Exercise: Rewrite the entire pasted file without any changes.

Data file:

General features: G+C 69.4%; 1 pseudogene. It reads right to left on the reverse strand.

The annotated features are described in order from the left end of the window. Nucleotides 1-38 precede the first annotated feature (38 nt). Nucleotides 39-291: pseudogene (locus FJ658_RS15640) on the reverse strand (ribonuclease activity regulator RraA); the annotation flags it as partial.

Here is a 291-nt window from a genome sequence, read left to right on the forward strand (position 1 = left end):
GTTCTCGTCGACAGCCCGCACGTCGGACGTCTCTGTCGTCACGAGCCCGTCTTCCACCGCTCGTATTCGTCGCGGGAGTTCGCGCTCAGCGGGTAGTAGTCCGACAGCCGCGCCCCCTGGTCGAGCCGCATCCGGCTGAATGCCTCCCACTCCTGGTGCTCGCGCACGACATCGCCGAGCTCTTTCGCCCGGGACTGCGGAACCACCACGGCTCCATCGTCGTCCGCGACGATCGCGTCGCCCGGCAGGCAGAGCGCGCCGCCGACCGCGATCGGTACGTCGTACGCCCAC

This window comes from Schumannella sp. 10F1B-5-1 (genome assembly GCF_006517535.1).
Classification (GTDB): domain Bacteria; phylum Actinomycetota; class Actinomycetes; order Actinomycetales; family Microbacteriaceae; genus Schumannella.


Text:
General features: G+C 69.4%; 1 pseudogene. It reads right to left on the reverse strand.

The annotated features are described in order from the left end of the window. Nucleotides 1-38 precede the first annotated feature (38 nt). Nucleotides 39-291: pseudogene (locus FJ658_RS15640) on the reverse strand (ribonuclease activity regulator RraA); the annotation flags it as partial.

Here is a 291-nt window from a genome sequence, read left to right on the forward strand (position 1 = left end):
GTTCTCGTCGACAGCCCGCACGTCGGACGTCTCTGTCGTCACGAGCCCGTCTTCCACCGCTCGTATTCGTCGCGGGAGTTCGCGCTCAGCGGGTAGTAGTCCGACAGCCGCGCCCCCTGGTCGAGCCGCATCCGGCTGAATGCCTCCCACTCCTGGTGCTCGCGCACGACATCGCCGAGCTCTTTCGCCCGGGACTGCGGAACCACCACGGCTCCATCGTCGTCCGCGACGATCGCGTCGCCCGGCAGGCAGAGCGCGCCGCCGACCGCGATCGGTACGTCGTACGCCCAC

This window comes from Schumannella sp. 10F1B-5-1 (genome assembly GCF_006517535.1).
Classification (GTDB): domain Bacteria; phylum Actinomycetota; class Actinomycetes; order Actinomycetales; family Microbacteriaceae; genus Schumannella.